American Craftsmen Button 1Such abilities come with limitations. My magical system is not just a binary of infinite power with a fatal flaw, à la Superman versus kryptonite and other comic book superheroes. For my characters, magic is more like a normal physical ability. A soldier’s craft improves with practice, much the same as her mundane shooting skill. A well-rested and healthy craftsperson will have more power than one who hasn’t slept or is wounded. Craftspeople in all-out combat will exhaust themselves within an hour at most.

Why do my magical soldiers bother with rifles? First, a variation on the magical Law of Return or karmic retribution makes killing by spell more dangerous to the practitioner than simply shooting someone. Furthermore, the laws of physics aren’t suspended by magic, just skewed, and it takes a great deal of magical energy to replicate the physical damage a soldier can do by just pulling a trigger. That magical energy might not be readily available, for like other armaments, magic has logistical issues. Craftspeople find it easier to recharge their power on home ground.

Some of my magic system runs at cross purposes to normal modern military tactics. I have too few practitioners for purely magical units, so craftspeople often serve with mundane soldiers. But to preserve their secrecy, craftspeople don’t serve for extended times with mundane units, so they don’t become integrated with them either. This situation creates numerous inefficiencies and can in some instances contribute to disasters, such as what happens to Dale Morton at the opening of the novel.

Still, even with such limitations, why don’t these elite magical troops completely dominate the action of battles throughout history and thus reveal themselves to all? This is similar to a common question about superheroes during the Second World War, and the answer is similar as well: in combat, craftspeople often engage the enemy’s practitioners, and the winner in that part of the fight will perhaps only be left with a slight but potentially decisive edge in the battle at large.

To conclude, I’d like to thank Thomas Evans and the Archaeologist’s Guide to the Galaxy for this opportunity to describe the military magic of American Craftsmen. If you’d like to read or listen to other stories of mine, please go to http://www.tomdoyleauthor.com.

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About Tom Doyle:

The Internet Review of Science Fiction has hailed TOM DOYLE’s writing as “beautiful & brilliant.” Locus Magazine has called his stories “fascinating,” “transgressive,” “witty,” “moving,” and “intelligent and creepy.” A graduate of the Clarion Writing Workshop, Doyle has won the WSFA Small Press Award and third prize in the Writers of the Future contest.

Posted in Alternate History, Military Science Fiction, Opinion Piece, Paranormal Military Fiction, Paranormal Mystery, paranormal or otherwise unexplained (possibly alien or magic) object, Ripping Yarn, Series, Thriller, Uncategorized, Urban Fantasy, Urban Fantasy | Tagged , , , , , , , , | 2 Comments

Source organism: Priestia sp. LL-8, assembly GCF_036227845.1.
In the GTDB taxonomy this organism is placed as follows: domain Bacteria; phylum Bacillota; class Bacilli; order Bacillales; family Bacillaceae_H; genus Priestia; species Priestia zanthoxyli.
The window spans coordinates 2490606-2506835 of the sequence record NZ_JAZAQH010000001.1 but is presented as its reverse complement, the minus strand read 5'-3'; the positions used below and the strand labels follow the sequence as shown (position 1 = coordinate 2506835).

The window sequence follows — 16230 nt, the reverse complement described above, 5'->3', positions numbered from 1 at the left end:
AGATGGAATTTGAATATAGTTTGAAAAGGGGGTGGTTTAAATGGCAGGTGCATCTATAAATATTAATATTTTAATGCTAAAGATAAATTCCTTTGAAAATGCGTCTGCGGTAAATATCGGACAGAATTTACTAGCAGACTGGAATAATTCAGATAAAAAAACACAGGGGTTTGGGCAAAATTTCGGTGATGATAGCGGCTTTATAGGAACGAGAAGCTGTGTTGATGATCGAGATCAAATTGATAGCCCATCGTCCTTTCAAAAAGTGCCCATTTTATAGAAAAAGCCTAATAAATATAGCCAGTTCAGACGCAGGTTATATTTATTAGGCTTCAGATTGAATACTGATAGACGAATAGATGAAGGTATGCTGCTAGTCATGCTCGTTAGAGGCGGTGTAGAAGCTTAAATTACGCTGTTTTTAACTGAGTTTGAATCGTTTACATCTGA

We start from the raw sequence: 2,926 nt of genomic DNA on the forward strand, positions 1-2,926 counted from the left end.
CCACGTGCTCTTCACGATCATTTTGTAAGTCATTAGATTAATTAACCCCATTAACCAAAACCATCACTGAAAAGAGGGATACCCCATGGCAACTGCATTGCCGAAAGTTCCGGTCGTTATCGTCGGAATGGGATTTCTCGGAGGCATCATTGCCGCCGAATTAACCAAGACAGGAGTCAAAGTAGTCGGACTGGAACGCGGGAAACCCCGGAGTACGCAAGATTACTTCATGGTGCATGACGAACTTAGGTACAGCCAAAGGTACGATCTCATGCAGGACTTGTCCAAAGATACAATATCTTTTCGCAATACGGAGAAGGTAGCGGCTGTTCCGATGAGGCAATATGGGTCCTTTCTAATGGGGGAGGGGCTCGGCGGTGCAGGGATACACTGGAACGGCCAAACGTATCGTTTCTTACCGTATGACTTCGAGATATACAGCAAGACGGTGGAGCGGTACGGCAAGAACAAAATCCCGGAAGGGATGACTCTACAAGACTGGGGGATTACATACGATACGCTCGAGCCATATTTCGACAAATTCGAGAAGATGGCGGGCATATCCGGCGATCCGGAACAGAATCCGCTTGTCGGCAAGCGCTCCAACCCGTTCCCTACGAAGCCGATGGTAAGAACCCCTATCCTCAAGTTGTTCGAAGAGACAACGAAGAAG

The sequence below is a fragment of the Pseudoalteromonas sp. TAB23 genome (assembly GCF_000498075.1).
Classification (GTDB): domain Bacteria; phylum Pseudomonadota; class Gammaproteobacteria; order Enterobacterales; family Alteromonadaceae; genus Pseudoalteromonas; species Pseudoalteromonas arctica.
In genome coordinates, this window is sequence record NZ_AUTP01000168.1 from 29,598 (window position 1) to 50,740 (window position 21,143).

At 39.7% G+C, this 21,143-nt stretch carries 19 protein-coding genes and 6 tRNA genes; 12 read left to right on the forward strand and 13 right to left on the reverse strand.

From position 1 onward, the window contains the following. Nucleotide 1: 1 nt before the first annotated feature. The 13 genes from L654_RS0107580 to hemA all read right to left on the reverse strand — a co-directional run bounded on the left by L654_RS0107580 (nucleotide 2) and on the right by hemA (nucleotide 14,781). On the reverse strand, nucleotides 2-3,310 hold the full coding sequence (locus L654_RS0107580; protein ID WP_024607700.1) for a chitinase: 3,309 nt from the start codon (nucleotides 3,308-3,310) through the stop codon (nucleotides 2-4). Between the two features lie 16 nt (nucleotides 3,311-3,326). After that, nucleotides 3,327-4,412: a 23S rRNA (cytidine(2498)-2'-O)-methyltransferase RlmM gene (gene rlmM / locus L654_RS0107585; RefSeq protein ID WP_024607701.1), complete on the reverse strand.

Apologies for Missing April

Apologies are owed to my loyal readers for failing to post even one article over the past month.  The reason is simple, I was in South America and while I did attempt to upload two articles (one on the death of Gabriel Garcia Marquez), they don’t seem to have gone up on the site.

As an act of contrition, I am happy to announce that tomorrow there will be a guest writer: Tom Doyle, whose book American Craftsmen, has just been released by TOR books.  A new, cross-genre book, American Craftsmen is what one might call a “Paranormal Mil Fic” book… combining spells with Special Ops in a modern day setting.  Tomorrow, Tom’s article will cover how he blends magic and bullets in this exciting new novel.  Personally, I am very much looking forward to reading it.

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The Hunger Games – Catching Fire (A Movie Review)

Β (Beta) Fantastic movie within the genre

catchingfireAlright, I’m off and traveling, so I thought I’d do a quickie review of The Hunger Games – Catching Fire.  In essence, I can sum it up by saying I loved it and that the movie version of the book kept all the parts I liked, and dumped the bits that I felt didn’t work.

In particular, it treated the viewers with a bit more respect than the novel treated the readers.  It dropped clues at important places, but unlike the book, didn’t hit you over the head with them. In fact, I almost feared the plot bits were too subtle, but my wife (who hasn’t read the books) picked up on them with no trouble… but only after the reveal at the end.

hunger-games-2-catching-fire (3)Now, I should say, I did like the book (see my review), but thought it was by far the weakest of the three novels in the series.  In contrast, the movie version was a significant improvement on the first film (which I loved). Indeed, I almost thought it was an alpha, but… not quite.

ICatching-Fire-capitol-portrait_Haymitch-610x903n addition to a brilliantly adapted script and excellent directing, one cannot help admire the acting that was demonstrated in this movie.  Everyone… I mean everyone – even the bit players – did a wonderful job bringing their characters to life.

So… in short?  I loved it.  It is one of the few movies that is better than the original, and one of the even fewer movies that improves the book.  Considering it was a good book….

jennaI can’t wait to see Mocking Jay. It was my favorite of the novels and done right, might even improve on a fantastic book.  Fingers crossed!

Posted in Chronicle, Coming of Age tale, Conspiracy, Cycle, Dystopian, Near Future fic, Political Drama, Ripping Yarn, Romance, Saga, Science Fiction, Serial, Series, Spy Thriller, Strong Characters, Thoughtful, Thriller, Trilogy, Uncategorized, World, YA | Tagged , , , , , , , , , , | 4 Comments